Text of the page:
If Baker just wanted to hear first-hand from Gottlieb and Himan to make sure they were working smoothly with Duke police and had the resources necessary to finish the investigation, what were all those other people doing at the meeting?
Especially, why was “a police attorney” there if the meeting was for the purposes Baker described? And, by the way, who is that police attorney?
Baker didn’t have to involve Graves and Dean if all he wanted to do was hear from Gottlieb and Himan about cooperation between Duke and DPD, did he?
On the other hand, if Baker and DPD wanted to work out something involving Duke and DPD that was very important and/or questionable, that might need a signoff from the “top cops” at Duke.
In that case, Baker would want/need Graves and Dean at the meeting, wouldn’t he? And maybe a police attorney to assure Duke’s “top cops” that ....
Folks, that [March 29, 2006] was a “heavy hitters meeting” involving top law enforcement people at Duke and DPD, with Baker/DPD bringing along an attorney.
Some very important things were surely talked about and perhaps decided there.
A little further along in the H-S article we read:The detectives met with Nifong on March 29 and again on March 31. In the first meeting, the district attorney asked them to contact members of the lacrosse team to see if they'd talk.Woah, Nelly!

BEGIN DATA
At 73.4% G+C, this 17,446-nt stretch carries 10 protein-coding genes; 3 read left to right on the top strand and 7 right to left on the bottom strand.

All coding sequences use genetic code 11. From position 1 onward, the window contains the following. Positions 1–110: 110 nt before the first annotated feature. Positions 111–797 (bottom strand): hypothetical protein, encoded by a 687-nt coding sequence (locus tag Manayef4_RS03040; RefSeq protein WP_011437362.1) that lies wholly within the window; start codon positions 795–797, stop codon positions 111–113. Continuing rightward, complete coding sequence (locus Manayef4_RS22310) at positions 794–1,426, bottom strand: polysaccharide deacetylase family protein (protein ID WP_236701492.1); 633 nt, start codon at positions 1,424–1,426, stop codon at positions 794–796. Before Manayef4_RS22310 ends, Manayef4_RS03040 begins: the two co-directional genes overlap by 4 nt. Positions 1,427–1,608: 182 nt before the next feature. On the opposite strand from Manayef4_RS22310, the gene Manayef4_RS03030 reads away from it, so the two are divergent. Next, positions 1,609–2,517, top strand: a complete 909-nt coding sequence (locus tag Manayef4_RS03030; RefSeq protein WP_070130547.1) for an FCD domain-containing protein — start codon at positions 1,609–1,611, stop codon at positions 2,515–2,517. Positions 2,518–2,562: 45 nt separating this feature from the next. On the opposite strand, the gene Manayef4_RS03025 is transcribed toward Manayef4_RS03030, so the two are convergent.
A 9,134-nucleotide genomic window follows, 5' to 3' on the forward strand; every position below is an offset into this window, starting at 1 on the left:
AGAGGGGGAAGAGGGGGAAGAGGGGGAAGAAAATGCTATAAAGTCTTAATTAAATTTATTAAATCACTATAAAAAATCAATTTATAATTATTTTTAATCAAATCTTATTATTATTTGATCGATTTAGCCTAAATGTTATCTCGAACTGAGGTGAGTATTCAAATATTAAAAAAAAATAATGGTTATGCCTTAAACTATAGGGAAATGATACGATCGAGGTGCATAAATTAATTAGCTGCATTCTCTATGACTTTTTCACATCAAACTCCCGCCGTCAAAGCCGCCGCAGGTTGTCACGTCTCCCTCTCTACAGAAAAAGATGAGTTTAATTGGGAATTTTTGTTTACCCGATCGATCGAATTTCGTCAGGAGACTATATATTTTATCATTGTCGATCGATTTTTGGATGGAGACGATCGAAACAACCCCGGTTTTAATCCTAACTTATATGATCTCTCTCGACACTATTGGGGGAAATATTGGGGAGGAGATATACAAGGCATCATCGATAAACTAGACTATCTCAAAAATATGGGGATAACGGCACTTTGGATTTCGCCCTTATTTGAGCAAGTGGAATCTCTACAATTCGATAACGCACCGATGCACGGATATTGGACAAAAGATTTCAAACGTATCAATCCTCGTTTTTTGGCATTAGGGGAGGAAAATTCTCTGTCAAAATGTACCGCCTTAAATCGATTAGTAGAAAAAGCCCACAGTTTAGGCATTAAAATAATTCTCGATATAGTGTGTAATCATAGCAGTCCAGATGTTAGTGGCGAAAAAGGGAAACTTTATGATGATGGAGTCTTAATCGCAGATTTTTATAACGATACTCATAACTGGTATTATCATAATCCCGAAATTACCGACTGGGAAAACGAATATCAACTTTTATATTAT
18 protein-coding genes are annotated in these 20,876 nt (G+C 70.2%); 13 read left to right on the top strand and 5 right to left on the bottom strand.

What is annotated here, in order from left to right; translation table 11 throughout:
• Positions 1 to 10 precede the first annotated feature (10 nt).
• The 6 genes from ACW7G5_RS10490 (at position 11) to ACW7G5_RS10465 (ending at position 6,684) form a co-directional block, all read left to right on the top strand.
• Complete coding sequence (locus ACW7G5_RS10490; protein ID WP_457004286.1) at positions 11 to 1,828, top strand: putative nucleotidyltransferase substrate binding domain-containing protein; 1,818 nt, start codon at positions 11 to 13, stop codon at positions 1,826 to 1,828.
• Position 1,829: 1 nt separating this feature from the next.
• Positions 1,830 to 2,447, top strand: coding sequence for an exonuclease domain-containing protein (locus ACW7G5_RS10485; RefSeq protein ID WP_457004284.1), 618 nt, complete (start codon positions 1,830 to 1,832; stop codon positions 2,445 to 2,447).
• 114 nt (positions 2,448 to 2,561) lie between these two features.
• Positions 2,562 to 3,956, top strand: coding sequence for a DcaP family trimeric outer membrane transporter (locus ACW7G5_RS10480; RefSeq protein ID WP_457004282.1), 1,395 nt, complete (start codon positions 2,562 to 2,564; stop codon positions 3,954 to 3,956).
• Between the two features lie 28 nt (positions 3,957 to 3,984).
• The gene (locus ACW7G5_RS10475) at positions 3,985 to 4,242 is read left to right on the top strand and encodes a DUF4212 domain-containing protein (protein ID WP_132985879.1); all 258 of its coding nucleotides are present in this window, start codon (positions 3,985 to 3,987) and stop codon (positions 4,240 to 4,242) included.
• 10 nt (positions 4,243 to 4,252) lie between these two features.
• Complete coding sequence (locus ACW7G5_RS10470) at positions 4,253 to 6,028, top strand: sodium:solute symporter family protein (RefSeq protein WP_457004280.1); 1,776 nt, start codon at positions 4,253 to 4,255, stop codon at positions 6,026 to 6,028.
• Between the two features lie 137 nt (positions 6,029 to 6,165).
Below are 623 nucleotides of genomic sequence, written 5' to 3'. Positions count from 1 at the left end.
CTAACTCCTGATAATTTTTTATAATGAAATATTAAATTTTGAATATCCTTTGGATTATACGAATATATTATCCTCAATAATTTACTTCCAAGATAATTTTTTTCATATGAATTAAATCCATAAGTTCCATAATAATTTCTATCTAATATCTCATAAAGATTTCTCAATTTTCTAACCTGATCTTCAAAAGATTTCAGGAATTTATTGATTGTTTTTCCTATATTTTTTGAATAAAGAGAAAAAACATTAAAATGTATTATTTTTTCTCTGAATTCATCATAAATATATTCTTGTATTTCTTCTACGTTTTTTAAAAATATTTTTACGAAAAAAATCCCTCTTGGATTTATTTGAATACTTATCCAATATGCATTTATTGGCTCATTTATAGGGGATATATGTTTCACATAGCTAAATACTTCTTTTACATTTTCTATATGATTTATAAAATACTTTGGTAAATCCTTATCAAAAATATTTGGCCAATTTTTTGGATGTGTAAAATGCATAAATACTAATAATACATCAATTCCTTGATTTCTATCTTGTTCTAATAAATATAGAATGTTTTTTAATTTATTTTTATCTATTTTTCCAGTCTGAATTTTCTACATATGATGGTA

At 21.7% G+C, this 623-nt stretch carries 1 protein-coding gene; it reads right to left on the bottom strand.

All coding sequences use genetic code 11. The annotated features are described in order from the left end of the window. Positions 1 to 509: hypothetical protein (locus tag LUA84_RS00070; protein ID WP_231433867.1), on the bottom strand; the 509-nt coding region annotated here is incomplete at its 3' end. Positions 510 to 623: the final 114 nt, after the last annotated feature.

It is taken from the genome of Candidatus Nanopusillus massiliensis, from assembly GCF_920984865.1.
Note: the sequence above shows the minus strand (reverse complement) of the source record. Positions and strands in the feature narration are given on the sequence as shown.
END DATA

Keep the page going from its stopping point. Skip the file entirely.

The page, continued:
In the second, according to Gottlieb, he suggested assembling the photos taken the week before and showing them to the accuser "to see if she recalled seeing the individuals at the party."
Himan's notes -- which were drafted at the time, while Gottlieb compiled his report a couple of months after the fact -- didn't mention any of the three meetings.
Gottlieb said he reported the Nifong's suggestion to Lamb and Ripberger on March 31, and had Himan and Investigator Shanda Williams start working on the PowerPoint.
Himan finished the job on April 3, the following Monday, after having Clayton and another investigator, Michele Soucie, review the presentation. The next day, Gottlieb had an office assistant, Van Clinton, look over the presentation again, and then had Clayton and two crime-scene technicians, Angela Ashby and Heather Maddry, help him show it to the accuser.